The resumé you send to human resources or the hiring manager is the first point of contact they will have with you, so it needs to be impeccable. In particular, highlight the skills and training you have that are relevant to the job you are applying for. If you need help polishing your CV, use a specialized company or the tips available on the Internet.
Your attitude during the phone interview is a key factor when it comes to getting to the next step, the face-to-face meeting. Be calm and speak clearly and slowly. Find a place where your cellphone signal is strong enough for the interviewer to hear you well and the call does not drop accidentally.
Your answers during the in-person interview are obviously the pivotal moment in the hiring process. Listen carefully to the speaker and take the time to think about your answer.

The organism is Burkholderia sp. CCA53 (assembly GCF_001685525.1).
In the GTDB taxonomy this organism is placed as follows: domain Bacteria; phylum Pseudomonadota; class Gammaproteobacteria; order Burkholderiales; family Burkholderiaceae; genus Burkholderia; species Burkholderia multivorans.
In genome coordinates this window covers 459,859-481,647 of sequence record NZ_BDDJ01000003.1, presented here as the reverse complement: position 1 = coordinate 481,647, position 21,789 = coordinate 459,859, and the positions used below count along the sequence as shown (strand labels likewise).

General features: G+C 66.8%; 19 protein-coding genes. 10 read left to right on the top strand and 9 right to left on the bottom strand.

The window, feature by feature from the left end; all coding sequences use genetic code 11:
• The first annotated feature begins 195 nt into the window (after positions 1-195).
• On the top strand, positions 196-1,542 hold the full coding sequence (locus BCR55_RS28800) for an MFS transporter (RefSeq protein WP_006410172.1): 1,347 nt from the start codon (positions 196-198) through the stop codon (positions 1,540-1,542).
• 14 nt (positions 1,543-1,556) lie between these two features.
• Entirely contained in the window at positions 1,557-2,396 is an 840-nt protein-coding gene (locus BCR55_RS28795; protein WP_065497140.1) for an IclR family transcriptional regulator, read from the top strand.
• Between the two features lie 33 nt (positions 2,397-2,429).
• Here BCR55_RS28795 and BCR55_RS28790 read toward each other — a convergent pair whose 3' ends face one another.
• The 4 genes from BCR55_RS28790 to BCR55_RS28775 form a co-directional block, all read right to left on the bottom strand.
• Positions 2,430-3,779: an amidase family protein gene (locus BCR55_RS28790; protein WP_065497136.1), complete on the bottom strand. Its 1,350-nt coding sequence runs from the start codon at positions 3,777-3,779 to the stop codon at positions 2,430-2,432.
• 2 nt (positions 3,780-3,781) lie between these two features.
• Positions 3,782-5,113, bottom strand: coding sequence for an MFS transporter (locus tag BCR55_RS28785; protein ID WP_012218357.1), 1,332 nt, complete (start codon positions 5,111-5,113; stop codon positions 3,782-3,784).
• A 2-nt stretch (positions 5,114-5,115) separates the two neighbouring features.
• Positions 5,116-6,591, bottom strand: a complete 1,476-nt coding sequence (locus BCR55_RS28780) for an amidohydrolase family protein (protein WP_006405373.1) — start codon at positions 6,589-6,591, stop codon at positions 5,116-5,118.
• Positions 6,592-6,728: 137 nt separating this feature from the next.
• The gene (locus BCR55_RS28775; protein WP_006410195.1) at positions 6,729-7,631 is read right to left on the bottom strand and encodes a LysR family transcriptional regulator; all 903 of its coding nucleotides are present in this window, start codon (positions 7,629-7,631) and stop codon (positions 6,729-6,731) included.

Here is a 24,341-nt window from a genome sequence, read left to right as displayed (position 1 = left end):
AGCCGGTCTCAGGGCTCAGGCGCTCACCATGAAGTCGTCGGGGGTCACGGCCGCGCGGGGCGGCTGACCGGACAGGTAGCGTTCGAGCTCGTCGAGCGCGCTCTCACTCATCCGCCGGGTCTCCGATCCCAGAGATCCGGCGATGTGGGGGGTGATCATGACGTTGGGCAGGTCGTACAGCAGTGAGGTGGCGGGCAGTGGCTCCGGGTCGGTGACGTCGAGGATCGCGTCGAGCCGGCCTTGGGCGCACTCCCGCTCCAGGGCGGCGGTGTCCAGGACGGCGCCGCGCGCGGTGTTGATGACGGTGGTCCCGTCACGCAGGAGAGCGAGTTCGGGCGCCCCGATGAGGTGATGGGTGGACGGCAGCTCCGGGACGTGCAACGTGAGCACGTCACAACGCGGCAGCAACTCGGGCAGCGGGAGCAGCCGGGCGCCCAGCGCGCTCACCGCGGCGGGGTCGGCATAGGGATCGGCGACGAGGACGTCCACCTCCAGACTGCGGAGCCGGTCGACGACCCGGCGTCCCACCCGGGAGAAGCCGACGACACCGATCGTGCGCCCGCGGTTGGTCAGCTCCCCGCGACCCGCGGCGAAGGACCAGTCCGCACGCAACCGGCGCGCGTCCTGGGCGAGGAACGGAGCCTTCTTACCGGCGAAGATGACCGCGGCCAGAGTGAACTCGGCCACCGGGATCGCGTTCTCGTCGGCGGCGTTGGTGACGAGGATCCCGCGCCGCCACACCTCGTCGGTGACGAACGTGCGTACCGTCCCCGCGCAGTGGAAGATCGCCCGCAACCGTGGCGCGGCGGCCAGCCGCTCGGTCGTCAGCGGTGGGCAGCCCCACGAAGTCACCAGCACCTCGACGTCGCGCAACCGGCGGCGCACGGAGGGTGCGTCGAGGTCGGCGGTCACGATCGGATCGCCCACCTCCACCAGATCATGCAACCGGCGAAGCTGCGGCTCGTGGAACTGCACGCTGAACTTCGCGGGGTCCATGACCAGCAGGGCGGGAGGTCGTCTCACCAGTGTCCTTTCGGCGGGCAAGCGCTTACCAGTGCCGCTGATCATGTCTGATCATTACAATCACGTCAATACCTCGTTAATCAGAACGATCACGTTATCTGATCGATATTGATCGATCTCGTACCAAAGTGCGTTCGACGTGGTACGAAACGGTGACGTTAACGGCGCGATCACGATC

Your test results are analyzed to get an idea of how you react in certain situations, your personality, your common sense, your open-mindedness, your values, your ability to work on a team, etc. Answer honestly, without rushing; there is no right or wrong answer.
How you behave toward the receptionist says a lot about you. If you are respectful to the person who greets you when you arrive, the recruiter will certainly notice. But coming across as brusque or impolite will only harm your prospects.
Equally important is the contact you will have after the interview. There will certainly be emails and phone calls with the recruitment team to finalize the hiring and make plans for your arrival. Stay positive and upbeat—a major faux pas at this point could cost you the job.
The way you dress also affects the impression you make on people. Like it or not, a person’s appearance affects how you feel about them. Clean and neat attire shows you are serious. So pay special attention to how you dress for a job interview.
In short, be professional during the hiring process, from start to finish. Consult our Advice Zone in the My Career section of the website to find tips on how to land a job: